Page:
Follow me on Twitter : Victor E. Chan

Ryan Castellino as The Arbiter in CHESS.

Ryan Castellino as The Arbiter in CHESS.

Tell us about the character you play, and how can you relate to him/her. Is there any part of Chess that resonates with you as an actor, or personally?

I play “The Arbiter.” In simple terms, I am the referee of the chess match and the president of the International Chess Federation. I also act as the narrator of the story.  With Tim Dang’s encouragement, there was a lot of freedom to make the character my own. I tried my best to make the character unique to me and the result has ended up being a sort of odd, quirky, and funny individual. At least, that’s what I’ve been told. I’ve ended up having a blast playing this very unique character from the vast canon of musical theater.

What challenges, if any, have you faced with playing your character?

The biggest challenge for “The Arbiter” are the vocals. The score is essentially a rock-opera, and musicals like that are never easy. The character is required to sing high and low, and definitely everything in between. Lots of sleep and lots of water helps.

What distinguishes this production or role you have compared to other characters you’ve played in the past?

This is the first time that I’ve been a part of a truly multicultural cast, or even seen one for that matter. I feel like often words are thrown out when billing shows such as “diverse” or “color-blind casting” and I have always been disappointed. Not because of the lack of talent by any means…the talent was definitely there. It has just never been a truly diverse cast like the group that has been assembled for Chess. I do feel like this production is absolutely making a statement that pulling from all sorts of ethnicities for casting purposes can be very effective.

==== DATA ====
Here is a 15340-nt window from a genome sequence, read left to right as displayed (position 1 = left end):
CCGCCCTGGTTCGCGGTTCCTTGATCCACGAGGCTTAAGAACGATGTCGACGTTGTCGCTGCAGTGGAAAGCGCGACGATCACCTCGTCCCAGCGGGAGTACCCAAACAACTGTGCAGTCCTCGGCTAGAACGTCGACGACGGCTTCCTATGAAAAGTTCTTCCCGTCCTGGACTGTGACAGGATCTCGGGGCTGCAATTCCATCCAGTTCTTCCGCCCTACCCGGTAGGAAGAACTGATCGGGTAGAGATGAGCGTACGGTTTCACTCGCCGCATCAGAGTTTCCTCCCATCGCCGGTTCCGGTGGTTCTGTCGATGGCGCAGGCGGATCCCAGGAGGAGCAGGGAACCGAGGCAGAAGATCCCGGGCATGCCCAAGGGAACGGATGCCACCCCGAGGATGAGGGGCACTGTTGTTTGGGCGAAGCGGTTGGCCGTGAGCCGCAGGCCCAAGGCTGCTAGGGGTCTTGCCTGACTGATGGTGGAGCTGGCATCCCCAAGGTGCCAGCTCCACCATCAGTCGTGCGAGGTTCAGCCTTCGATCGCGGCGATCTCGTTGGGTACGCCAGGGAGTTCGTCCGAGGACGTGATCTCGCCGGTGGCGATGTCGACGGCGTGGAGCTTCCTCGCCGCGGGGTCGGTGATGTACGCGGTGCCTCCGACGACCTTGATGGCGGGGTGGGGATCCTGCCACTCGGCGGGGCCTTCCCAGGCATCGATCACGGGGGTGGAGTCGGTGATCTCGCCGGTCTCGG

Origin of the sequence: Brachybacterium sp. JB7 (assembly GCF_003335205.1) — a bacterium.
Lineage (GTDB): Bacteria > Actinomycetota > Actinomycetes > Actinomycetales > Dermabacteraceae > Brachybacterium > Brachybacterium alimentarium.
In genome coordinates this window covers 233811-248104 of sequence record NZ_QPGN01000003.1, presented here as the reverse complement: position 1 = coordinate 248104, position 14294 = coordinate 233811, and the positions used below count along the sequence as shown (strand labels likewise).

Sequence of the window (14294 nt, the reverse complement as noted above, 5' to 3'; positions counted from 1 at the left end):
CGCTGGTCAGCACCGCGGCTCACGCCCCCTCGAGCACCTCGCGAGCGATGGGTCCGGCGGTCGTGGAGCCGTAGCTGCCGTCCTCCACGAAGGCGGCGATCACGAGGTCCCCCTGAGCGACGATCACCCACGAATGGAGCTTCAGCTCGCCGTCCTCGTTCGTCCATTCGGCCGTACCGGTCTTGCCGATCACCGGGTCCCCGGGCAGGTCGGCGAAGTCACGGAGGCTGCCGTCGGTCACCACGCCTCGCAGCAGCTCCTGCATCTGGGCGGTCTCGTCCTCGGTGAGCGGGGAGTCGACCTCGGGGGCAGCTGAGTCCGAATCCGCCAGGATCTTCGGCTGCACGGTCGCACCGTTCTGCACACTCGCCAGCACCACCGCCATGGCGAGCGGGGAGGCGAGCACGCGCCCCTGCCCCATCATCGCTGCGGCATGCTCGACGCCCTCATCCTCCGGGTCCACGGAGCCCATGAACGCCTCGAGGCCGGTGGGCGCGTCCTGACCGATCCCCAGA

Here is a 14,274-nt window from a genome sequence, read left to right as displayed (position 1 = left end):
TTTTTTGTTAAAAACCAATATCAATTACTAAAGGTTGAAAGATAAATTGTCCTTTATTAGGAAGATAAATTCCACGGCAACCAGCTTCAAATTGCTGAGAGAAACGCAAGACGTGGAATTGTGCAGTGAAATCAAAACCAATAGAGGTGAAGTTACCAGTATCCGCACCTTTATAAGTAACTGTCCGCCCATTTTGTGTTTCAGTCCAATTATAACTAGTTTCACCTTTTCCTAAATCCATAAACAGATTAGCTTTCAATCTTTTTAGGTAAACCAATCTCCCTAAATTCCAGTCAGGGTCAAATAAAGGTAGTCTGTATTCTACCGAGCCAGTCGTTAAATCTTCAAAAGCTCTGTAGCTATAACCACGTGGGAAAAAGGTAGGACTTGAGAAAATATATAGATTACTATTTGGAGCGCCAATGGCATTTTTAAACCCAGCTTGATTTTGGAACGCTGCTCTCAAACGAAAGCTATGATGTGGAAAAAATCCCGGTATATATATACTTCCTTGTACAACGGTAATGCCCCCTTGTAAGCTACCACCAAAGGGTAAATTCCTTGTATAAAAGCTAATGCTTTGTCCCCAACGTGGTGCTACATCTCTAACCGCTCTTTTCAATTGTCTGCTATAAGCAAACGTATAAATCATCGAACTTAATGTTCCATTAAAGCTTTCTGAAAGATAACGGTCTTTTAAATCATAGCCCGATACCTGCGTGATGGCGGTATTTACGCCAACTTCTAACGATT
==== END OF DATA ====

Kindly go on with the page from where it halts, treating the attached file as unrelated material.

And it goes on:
What made you want to pursue acting?

I come from a family of artists – painters, fashion designers, musicians, singers, dancers, and my Aunt was actually a very good actress. She still is, although she doesn’t pursue it as much as she used to. But I remember seeing my first musical when I was 4. She played Miss Hannigan in Annie and I thought it was the coolest thing ever. Whether or not I realized it, I’m pretty sure I decided at that moment what I was going to do with my life.

Have you ever faced adversity in your career, and if so, how?

I have been very lucky throughout this point in my career. I have very few complaints. However, it cannot be denied that being an ethnic actor does not provide a lot of opportunities in the theater. It is simply a fact. With that said, I do feel like I have had to fight so hard for every job that I’ve ever been given. It is very rare for me to walk into an audition and look appropriate for the role. Ten times out of ten I MUST convince the people sitting behind the table that I’m capable. It’s kind of a lovely challenge.

Any advice you’d give to actors just starting out?

There’s way too much. If I could sum it up as best as I can, I’d say work hard. VERY HARD. Every day that you aren’t contributing to your craft someone else is contributing to theirs. Do not give up. Stay humble and maintain an excellent work ethic.

What’s in store for you after Chess?